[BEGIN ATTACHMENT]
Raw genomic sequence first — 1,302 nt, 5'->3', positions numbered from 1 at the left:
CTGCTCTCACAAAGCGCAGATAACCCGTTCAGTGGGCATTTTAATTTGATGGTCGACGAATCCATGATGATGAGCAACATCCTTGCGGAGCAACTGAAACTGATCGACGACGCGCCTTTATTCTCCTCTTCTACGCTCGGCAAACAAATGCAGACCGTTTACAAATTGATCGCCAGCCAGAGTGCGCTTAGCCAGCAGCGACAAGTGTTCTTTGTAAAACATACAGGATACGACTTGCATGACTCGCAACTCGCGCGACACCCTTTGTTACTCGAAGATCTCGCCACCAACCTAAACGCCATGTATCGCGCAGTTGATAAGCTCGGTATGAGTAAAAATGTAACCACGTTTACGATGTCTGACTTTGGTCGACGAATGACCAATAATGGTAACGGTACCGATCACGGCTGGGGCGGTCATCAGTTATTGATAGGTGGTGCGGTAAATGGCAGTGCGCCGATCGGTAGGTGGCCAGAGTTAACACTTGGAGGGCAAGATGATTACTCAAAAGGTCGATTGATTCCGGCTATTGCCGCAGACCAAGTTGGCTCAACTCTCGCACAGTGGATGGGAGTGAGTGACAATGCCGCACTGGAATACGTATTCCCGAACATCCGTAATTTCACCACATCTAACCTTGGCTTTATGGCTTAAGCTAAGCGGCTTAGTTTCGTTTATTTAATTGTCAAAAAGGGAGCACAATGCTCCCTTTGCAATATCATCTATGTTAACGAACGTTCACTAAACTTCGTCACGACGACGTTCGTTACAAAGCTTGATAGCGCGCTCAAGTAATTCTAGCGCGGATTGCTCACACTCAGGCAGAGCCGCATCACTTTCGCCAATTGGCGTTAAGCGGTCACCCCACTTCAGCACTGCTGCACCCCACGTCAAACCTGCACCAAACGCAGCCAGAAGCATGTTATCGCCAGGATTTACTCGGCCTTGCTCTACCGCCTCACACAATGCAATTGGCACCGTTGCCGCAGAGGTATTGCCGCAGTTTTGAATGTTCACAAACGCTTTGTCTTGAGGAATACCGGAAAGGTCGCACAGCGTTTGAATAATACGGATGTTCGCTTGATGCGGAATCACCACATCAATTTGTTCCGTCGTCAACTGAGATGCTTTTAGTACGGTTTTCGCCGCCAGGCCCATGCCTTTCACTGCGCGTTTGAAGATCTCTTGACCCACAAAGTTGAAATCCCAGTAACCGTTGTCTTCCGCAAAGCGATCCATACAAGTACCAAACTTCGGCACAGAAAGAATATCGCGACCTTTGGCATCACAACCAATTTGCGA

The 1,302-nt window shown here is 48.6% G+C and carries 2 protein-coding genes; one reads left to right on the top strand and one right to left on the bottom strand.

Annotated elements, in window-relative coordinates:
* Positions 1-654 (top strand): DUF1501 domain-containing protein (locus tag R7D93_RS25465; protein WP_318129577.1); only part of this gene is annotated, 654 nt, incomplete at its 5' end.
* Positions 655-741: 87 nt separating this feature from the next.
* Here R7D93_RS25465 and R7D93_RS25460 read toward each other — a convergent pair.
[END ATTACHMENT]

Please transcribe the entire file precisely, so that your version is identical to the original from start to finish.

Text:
Raw genomic sequence first — 1,302 nt, 5'->3', positions numbered from 1 at the left:
CTGCTCTCACAAAGCGCAGATAACCCGTTCAGTGGGCATTTTAATTTGATGGTCGACGAATCCATGATGATGAGCAACATCCTTGCGGAGCAACTGAAACTGATCGACGACGCGCCTTTATTCTCCTCTTCTACGCTCGGCAAACAAATGCAGACCGTTTACAAATTGATCGCCAGCCAGAGTGCGCTTAGCCAGCAGCGACAAGTGTTCTTTGTAAAACATACAGGATACGACTTGCATGACTCGCAACTCGCGCGACACCCTTTGTTACTCGAAGATCTCGCCACCAACCTAAACGCCATGTATCGCGCAGTTGATAAGCTCGGTATGAGTAAAAATGTAACCACGTTTACGATGTCTGACTTTGGTCGACGAATGACCAATAATGGTAACGGTACCGATCACGGCTGGGGCGGTCATCAGTTATTGATAGGTGGTGCGGTAAATGGCAGTGCGCCGATCGGTAGGTGGCCAGAGTTAACACTTGGAGGGCAAGATGATTACTCAAAAGGTCGATTGATTCCGGCTATTGCCGCAGACCAAGTTGGCTCAACTCTCGCACAGTGGATGGGAGTGAGTGACAATGCCGCACTGGAATACGTATTCCCGAACATCCGTAATTTCACCACATCTAACCTTGGCTTTATGGCTTAAGCTAAGCGGCTTAGTTTCGTTTATTTAATTGTCAAAAAGGGAGCACAATGCTCCCTTTGCAATATCATCTATGTTAACGAACGTTCACTAAACTTCGTCACGACGACGTTCGTTACAAAGCTTGATAGCGCGCTCAAGTAATTCTAGCGCGGATTGCTCACACTCAGGCAGAGCCGCATCACTTTCGCCAATTGGCGTTAAGCGGTCACCCCACTTCAGCACTGCTGCACCCCACGTCAAACCTGCACCAAACGCAGCCAGAAGCATGTTATCGCCAGGATTTACTCGGCCTTGCTCTACCGCCTCACACAATGCAATTGGCACCGTTGCCGCAGAGGTATTGCCGCAGTTTTGAATGTTCACAAACGCTTTGTCTTGAGGAATACCGGAAAGGTCGCACAGCGTTTGAATAATACGGATGTTCGCTTGATGCGGAATCACCACATCAATTTGTTCCGTCGTCAACTGAGATGCTTTTAGTACGGTTTTCGCCGCCAGGCCCATGCCTTTCACTGCGCGTTTGAAGATCTCTTGACCCACAAAGTTGAAATCCCAGTAACCGTTGTCTTCCGCAAAGCGATCCATACAAGTACCAAACTTCGGCACAGAAAGAATATCGCGACCTTTGGCATCACAACCAATTTGCGA

The 1,302-nt window shown here is 48.6% G+C and carries 2 protein-coding genes; one reads left to right on the top strand and one right to left on the bottom strand.

Annotated elements, in window-relative coordinates:
* Positions 1-654 (top strand): DUF1501 domain-containing protein (locus tag R7D93_RS25465; protein WP_318129577.1); only part of this gene is annotated, 654 nt, incomplete at its 5' end.
* Positions 655-741: 87 nt separating this feature from the next.
* Here R7D93_RS25465 and R7D93_RS25460 read toward each other — a convergent pair.